Marc Weisberg is an award-winning photographer based in Irvine, California. Marc specializes in Luxury Architecture & Real Estate Photography, Food + Wine Photography, and Portraiture. He’s easy to work with and produces clean, crisp, and engaging images. Marc’s photography is published internationally in over a dozen books and magazines. You can contact Marc by phone at 949.494.5084…. or email.

Sony RX1Rii Camera Review: On the Road with the RX1Rii

A Highly Capable, Palm Sized and Stealthy, Full Frame Beast

Just got back from a week-long trip visiting my buddy in Portland. I spent time in the city and did lots of walking. Drove to the Oregon coast for a day. Went for a six-mile hike in the woods. Enjoyed a day trip to wine country in the Willamette Valley. Took in Portland’s amazing downtown Framer’s Market…a visual and gustatory culinary feast. And took long walks through the historic city several times capturing some of the historic and contemporary architecture. While on my trip it dawned on me that I’ve had my RX1Rii for over 2 years now and haven’t don a Sony RX1Rii camera review.  If you are expecting a technical review, this isn’t it. There are plenty stellar Sony RX1RII camera reviews out there. Instead, this is a visual review of what the RX1Rii is capable of, in perfectly lit situations, in challenging light situations and as a great traveling companion.

Sony RX1Rii Camera Review

ISO 100, f/8, 1/400th

Sony RX1Rii Camera Review

The body of water {to the left of the beach,}  you see in the distance is Manzanita ISO 200, f/16, 1/100

Sony RX1Rii Camera Review

Some wonderful Portland architectural vignettes with a circa 1950’s Coca-Cola bottling plant sandwiched in the middle.

Portland is an amazing city that is reinventing itself.  Portland’s waterfront is undergoing a major renaissance.  The food and wine scene in Portland is unlike anything else I’ve seen in the US. The city of Rose’s roots go back to the mid 19th century when it became the second largest city in the US known for, {in no particular order}: fur trade, logging, a major transportation center due to its proximity to rivers and railroads, fish, wheat and produce. Comprised of districts, Portland is steeped in architectural heritage, Dating back to the mid-1800’s, its ripe for architectural photography.  And, it’s proximity to wine country and the Orgon coast, {both, only an hour’s drive from downtown} provides opportunities for stunning landscape imagery.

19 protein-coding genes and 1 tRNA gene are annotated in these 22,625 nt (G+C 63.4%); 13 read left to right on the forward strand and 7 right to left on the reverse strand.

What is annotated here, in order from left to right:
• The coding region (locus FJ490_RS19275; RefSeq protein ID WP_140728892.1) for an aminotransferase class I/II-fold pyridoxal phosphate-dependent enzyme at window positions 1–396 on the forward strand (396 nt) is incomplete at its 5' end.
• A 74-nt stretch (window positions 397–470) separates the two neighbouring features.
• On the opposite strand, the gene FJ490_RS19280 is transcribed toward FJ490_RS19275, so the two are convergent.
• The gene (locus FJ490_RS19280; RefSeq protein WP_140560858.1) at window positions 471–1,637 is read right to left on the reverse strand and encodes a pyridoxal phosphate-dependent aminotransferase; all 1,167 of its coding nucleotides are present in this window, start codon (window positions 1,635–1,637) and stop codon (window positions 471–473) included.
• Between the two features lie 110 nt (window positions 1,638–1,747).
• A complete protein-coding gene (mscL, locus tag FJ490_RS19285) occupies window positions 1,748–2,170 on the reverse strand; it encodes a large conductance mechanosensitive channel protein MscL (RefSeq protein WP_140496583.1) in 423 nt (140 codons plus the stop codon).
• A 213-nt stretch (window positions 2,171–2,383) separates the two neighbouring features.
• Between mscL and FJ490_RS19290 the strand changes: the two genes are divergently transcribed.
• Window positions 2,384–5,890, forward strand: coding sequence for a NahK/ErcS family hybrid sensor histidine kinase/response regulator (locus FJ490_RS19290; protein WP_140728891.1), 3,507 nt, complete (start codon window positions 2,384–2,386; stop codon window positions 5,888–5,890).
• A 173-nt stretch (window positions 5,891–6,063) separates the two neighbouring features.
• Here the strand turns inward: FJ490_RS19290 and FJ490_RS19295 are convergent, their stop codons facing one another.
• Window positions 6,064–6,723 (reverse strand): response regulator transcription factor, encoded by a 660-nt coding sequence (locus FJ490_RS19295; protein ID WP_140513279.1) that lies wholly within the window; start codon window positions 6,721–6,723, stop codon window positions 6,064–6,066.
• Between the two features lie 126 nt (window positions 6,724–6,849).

Sony RX1Rii Camera Review

“Haytack” at the famed Canon beach. ISO 80, f/8, 1/ 200

Sony RX1Rii Camera Review

When you are going on a 6 mile hike, in 80 degree weather,  the last thing you really want to take is abackpack full of camera gear. Sony RX1Rii to the rescue. ISO 1000, f/11, 1/80

Whether you are a pro-photographer or an enthusiast picking your favorite camera’s and lenses to take on a trip with you is always a dilemma. Especially with airline carry on regulations these days. You can only carry-on one regulation size roller and one personal item.  Optimally I like to bring three bags on every trip.  My clothing in a roller, my shoulder bag and a laptop in a backpack with my camera gear. Typically, my minimum gear that I bring with me for a week on the road {whether flying or not} are two bodies and 3-4 lenses, chargers, extra batteries, tripod, lens and camera cleaning gear, and an intervalometer for long exposure and time-lapse. It ends up being a good size backpack of gear.  Because I don’t like to check-through my clothing baggage for fear of the airlines losing it, so, I always opt for carry-on. I’m not going to baggage-check my camera gear.

Sony RX1Rii Camera Review

Cropped for cinematic presentation.

An in-camera pano, using the pano mode located on the top right dial. When photographing a panorama, the RX1Rii will automatically switch to Jpeg and chose an arbitrary f/stop. Between f/5.6 and f/8. ISO 100, f/5.6, 1/500th